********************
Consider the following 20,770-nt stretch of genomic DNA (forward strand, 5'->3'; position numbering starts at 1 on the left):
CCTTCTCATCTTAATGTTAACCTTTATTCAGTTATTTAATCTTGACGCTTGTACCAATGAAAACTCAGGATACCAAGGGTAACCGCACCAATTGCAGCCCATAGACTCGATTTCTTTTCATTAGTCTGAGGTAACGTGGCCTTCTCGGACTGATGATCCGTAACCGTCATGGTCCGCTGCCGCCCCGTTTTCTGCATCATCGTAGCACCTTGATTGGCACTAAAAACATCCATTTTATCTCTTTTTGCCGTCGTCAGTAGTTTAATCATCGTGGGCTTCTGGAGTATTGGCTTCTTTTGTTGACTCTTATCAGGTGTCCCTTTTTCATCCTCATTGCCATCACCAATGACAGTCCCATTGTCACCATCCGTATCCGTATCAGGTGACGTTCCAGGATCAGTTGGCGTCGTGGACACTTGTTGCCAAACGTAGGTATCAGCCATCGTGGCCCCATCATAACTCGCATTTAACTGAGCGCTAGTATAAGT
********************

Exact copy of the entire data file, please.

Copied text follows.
Consider the following 20,770-nt stretch of genomic DNA (forward strand, 5'->3'; position numbering starts at 1 on the left):
CCTTCTCATCTTAATGTTAACCTTTATTCAGTTATTTAATCTTGACGCTTGTACCAATGAAAACTCAGGATACCAAGGGTAACCGCACCAATTGCAGCCCATAGACTCGATTTCTTTTCATTAGTCTGAGGTAACGTGGCCTTCTCGGACTGATGATCCGTAACCGTCATGGTCCGCTGCCGCCCCGTTTTCTGCATCATCGTAGCACCTTGATTGGCACTAAAAACATCCATTTTATCTCTTTTTGCCGTCGTCAGTAGTTTAATCATCGTGGGCTTCTGGAGTATTGGCTTCTTTTGTTGACTCTTATCAGGTGTCCCTTTTTCATCCTCATTGCCATCACCAATGACAGTCCCATTGTCACCATCCGTATCCGTATCAGGTGACGTTCCAGGATCAGTTGGCGTCGTGGACACTTGTTGCCAAACGTAGGTATCAGCCATCGTGGCCCCATCATAACTCGCATTTAACTGAGCGCTAGTATAAGT